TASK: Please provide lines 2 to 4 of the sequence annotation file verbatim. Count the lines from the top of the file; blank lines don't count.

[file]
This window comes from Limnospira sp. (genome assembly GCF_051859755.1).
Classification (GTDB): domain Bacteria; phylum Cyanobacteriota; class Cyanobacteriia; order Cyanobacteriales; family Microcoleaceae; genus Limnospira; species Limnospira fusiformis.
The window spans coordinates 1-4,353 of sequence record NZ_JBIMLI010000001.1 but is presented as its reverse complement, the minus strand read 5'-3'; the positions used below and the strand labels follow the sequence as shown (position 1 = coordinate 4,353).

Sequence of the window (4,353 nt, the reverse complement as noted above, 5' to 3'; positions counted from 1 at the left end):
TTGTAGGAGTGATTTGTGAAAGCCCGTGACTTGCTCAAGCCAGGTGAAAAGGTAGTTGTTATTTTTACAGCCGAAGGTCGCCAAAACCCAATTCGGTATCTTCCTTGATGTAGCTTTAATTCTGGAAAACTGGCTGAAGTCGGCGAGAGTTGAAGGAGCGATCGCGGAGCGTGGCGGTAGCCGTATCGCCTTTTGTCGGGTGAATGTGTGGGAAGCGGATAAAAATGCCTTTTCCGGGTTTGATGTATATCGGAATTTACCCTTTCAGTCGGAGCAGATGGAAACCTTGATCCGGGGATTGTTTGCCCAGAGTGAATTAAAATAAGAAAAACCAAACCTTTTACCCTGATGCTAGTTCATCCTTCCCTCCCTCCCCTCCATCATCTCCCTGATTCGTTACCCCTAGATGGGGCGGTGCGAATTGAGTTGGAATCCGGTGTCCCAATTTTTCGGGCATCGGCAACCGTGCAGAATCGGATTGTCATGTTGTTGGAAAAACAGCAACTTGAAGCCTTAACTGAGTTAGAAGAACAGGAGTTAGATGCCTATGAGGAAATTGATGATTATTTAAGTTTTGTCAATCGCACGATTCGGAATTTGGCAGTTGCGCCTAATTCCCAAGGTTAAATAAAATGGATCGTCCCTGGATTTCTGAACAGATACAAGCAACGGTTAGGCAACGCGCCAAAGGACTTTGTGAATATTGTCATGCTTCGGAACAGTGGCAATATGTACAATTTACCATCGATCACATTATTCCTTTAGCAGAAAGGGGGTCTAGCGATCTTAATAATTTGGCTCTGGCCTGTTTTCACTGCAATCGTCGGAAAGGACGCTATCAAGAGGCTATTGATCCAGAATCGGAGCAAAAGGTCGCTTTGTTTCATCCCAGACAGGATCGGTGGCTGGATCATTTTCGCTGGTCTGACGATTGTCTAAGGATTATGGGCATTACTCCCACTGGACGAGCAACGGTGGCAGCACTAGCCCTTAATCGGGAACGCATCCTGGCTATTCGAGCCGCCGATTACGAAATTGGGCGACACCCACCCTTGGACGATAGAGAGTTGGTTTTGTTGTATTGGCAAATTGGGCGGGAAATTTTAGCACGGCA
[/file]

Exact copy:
Classification (GTDB): domain Bacteria; phylum Cyanobacteriota; class Cyanobacteriia; order Cyanobacteriales; family Microcoleaceae; genus Limnospira; species Limnospira fusiformis.
The window spans coordinates 1-4,353 of sequence record NZ_JBIMLI010000001.1 but is presented as its reverse complement, the minus strand read 5'-3'; the positions used below and the strand labels follow the sequence as shown (position 1 = coordinate 4,353).

Sequence of the window (4,353 nt, the reverse complement as noted above, 5' to 3'; positions counted from 1 at the left end):